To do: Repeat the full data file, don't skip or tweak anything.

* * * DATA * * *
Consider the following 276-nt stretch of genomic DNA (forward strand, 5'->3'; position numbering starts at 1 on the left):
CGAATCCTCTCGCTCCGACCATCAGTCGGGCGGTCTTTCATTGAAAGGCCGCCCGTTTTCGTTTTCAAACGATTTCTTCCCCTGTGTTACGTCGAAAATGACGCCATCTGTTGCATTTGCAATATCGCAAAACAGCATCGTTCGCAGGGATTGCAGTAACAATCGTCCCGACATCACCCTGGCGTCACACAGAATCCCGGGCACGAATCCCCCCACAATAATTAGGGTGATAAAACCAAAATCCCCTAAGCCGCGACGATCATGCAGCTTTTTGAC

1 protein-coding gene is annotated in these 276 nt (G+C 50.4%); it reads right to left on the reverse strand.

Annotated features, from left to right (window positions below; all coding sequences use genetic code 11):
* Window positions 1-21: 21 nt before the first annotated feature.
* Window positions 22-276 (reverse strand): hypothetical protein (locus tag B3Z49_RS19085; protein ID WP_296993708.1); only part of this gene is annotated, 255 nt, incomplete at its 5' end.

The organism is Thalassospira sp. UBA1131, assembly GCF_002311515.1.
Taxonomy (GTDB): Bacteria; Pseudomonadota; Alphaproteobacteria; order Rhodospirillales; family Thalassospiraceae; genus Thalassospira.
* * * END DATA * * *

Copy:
Consider the following 276-nt stretch of genomic DNA (forward strand, 5'->3'; position numbering starts at 1 on the left):
CGAATCCTCTCGCTCCGACCATCAGTCGGGCGGTCTTTCATTGAAAGGCCGCCCGTTTTCGTTTTCAAACGATTTCTTCCCCTGTGTTACGTCGAAAATGACGCCATCTGTTGCATTTGCAATATCGCAAAACAGCATCGTTCGCAGGGATTGCAGTAACAATCGTCCCGACATCACCCTGGCGTCACACAGAATCCCGGGCACGAATCCCCCCACAATAATTAGGGTGATAAAACCAAAATCCCCTAAGCCGCGACGATCATGCAGCTTTTTGAC

1 protein-coding gene is annotated in these 276 nt (G+C 50.4%); it reads right to left on the reverse strand.

Annotated features, from left to right (window positions below; all coding sequences use genetic code 11):
* Window positions 1-21: 21 nt before the first annotated feature.
* Window positions 22-276 (reverse strand): hypothetical protein (locus tag B3Z49_RS19085; protein ID WP_296993708.1); only part of this gene is annotated, 255 nt, incomplete at its 5' end.

The organism is Thalassospira sp. UBA1131, assembly GCF_002311515.1.
Taxonomy (GTDB): Bacteria; Pseudomonadota; Alphaproteobacteria; order Rhodospirillales; family Thalassospiraceae; genus Thalassospira.